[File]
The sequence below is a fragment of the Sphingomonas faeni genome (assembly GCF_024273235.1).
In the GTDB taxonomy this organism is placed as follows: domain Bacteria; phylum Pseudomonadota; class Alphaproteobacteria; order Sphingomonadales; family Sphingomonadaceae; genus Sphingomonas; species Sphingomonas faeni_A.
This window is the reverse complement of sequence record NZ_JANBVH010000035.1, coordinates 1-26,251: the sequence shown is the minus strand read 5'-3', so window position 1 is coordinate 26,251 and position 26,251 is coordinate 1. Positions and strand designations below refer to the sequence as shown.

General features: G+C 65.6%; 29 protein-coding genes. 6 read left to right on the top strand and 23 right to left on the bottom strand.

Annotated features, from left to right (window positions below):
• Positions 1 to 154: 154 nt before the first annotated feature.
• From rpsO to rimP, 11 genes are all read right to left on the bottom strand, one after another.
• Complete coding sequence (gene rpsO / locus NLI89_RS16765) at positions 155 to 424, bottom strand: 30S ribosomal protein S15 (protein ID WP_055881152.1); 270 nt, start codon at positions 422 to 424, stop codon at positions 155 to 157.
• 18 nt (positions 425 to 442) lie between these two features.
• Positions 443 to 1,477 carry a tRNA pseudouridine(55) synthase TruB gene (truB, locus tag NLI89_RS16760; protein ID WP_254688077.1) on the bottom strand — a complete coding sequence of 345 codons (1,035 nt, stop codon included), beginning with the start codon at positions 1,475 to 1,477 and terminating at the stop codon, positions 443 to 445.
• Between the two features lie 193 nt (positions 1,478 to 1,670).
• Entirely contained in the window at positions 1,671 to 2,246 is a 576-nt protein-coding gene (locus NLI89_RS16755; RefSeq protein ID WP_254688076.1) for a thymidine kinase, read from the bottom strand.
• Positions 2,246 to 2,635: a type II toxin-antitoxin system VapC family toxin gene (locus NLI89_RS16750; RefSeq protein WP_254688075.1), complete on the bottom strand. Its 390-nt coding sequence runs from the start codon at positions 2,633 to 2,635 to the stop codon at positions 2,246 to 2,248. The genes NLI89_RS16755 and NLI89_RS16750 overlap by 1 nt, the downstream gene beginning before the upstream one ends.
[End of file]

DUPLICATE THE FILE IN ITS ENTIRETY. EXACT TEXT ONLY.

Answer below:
The sequence below is a fragment of the Sphingomonas faeni genome (assembly GCF_024273235.1).
In the GTDB taxonomy this organism is placed as follows: domain Bacteria; phylum Pseudomonadota; class Alphaproteobacteria; order Sphingomonadales; family Sphingomonadaceae; genus Sphingomonas; species Sphingomonas faeni_A.
This window is the reverse complement of sequence record NZ_JANBVH010000035.1, coordinates 1-26,251: the sequence shown is the minus strand read 5'-3', so window position 1 is coordinate 26,251 and position 26,251 is coordinate 1. Positions and strand designations below refer to the sequence as shown.

General features: G+C 65.6%; 29 protein-coding genes. 6 read left to right on the top strand and 23 right to left on the bottom strand.

Annotated features, from left to right (window positions below):
• Positions 1 to 154: 154 nt before the first annotated feature.
• From rpsO to rimP, 11 genes are all read right to left on the bottom strand, one after another.
• Complete coding sequence (gene rpsO / locus NLI89_RS16765) at positions 155 to 424, bottom strand: 30S ribosomal protein S15 (protein ID WP_055881152.1); 270 nt, start codon at positions 422 to 424, stop codon at positions 155 to 157.
• 18 nt (positions 425 to 442) lie between these two features.
• Positions 443 to 1,477 carry a tRNA pseudouridine(55) synthase TruB gene (truB, locus tag NLI89_RS16760; protein ID WP_254688077.1) on the bottom strand — a complete coding sequence of 345 codons (1,035 nt, stop codon included), beginning with the start codon at positions 1,475 to 1,477 and terminating at the stop codon, positions 443 to 445.
• Between the two features lie 193 nt (positions 1,478 to 1,670).
• Entirely contained in the window at positions 1,671 to 2,246 is a 576-nt protein-coding gene (locus NLI89_RS16755; RefSeq protein ID WP_254688076.1) for a thymidine kinase, read from the bottom strand.
• Positions 2,246 to 2,635: a type II toxin-antitoxin system VapC family toxin gene (locus NLI89_RS16750; RefSeq protein WP_254688075.1), complete on the bottom strand. Its 390-nt coding sequence runs from the start codon at positions 2,633 to 2,635 to the stop codon at positions 2,246 to 2,248. The genes NLI89_RS16755 and NLI89_RS16750 overlap by 1 nt, the downstream gene beginning before the upstream one ends.